The Biden administration is considering plea agreements for the suspected architect of the September 11, 2001, attacks and four other cohorts that would mean they never face the death penalty.
The Associated Press gained possession of a letter that was sent to several families of the victims of the terrorist attacks, which provided notice that a plea deal could soon be negotiated. In the letter the FBI and the Pentagon advised the families that a plea deal could eliminate the possibility of the death penalty for the suspects.
“The Office of the Chief Prosecutor has been negotiating and is considering entering into pre-trial agreements,” the letter reportedly said.
It also allegedly told families that while no plea agreement “has been finalized, and may never be finalized, it is possible that a [pre-trial agreements] in this case would remove the possibility of the death penalty.”
The letter was dated August 1, 2023, and gave recipients until August 21, 2023 to reply to the FBI's victim services division with any comments or questions about a possible plea agreement.
The FBI did not provide comment about the situation to the Associated Press.
There is no trial date for Khalid Sheikh Mohammed, the man who the 9/11 Commission concluded was behind the idea of the 2001 attacks. Mohammed allegedly suggested an attack on the United States to al Qaeda leader Osama bin Laden, who then authorized a plan to be developed.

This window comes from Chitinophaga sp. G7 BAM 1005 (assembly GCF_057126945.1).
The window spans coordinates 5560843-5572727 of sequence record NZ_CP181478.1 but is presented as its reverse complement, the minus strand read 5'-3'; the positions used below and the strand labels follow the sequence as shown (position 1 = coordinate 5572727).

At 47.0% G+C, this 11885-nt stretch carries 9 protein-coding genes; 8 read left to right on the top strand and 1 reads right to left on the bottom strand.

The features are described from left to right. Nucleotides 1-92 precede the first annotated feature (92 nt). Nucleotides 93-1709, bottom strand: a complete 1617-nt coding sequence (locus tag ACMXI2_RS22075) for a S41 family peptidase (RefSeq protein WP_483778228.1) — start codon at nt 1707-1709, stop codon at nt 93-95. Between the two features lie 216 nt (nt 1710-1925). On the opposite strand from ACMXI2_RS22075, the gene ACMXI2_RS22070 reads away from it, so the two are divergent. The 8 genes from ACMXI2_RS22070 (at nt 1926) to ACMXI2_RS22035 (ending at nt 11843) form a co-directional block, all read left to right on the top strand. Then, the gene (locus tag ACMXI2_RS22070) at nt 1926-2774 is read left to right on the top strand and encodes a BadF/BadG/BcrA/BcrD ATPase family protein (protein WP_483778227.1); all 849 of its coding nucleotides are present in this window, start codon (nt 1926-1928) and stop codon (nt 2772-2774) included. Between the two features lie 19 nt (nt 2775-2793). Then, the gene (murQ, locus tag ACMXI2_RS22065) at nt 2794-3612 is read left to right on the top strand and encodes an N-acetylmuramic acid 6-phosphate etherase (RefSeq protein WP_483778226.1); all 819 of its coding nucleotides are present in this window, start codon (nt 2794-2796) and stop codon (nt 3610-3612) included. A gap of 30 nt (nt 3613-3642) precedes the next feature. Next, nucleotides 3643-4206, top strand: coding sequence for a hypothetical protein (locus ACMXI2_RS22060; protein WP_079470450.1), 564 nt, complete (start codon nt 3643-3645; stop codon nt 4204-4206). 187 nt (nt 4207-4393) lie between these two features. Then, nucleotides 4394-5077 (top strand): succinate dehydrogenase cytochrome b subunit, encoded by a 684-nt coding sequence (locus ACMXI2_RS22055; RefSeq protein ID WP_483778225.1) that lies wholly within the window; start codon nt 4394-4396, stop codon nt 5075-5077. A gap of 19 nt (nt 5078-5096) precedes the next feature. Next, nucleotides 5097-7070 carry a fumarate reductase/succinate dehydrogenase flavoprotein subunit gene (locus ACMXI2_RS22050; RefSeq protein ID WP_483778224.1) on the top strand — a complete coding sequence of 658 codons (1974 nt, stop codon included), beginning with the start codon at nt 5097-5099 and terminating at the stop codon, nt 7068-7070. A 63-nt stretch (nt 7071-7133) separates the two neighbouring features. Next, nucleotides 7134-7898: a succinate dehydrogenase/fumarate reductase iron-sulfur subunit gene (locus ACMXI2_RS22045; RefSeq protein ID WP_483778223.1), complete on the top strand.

Four other defendants who would benefit from the plea deal reportedly supported the hijackers of the planes in various ways.
The processing of the men has had repeated delays and legal disputes according to the Associated Press, specifically in relation to interrogations and alleged torture by the CIA at Guantanamo Bay.
Jim Riches, whose son was a firefighter who died on 9/11, believes the defendants should be tried in civilian court. The retired deputy fire chief from New York City had previously gone to hearings in Guantanamo Bay in 2009 but has lost hope in the process.
“How can you have any faith in it?” Riches asked. The letter “gives us a little hope,” he added.
“No matter how many letters they send, until I see it, I won’t believe it,” said Riches, about justice being served.
Another recipient of the letter, Peter Brady, said that it's about “holding people responsible, and they’re taking that away with this plea."
Brady, whose father was killed in the terrorist attacks, said that the case “needs to go through the legal process,” not be settled in a plea deal.
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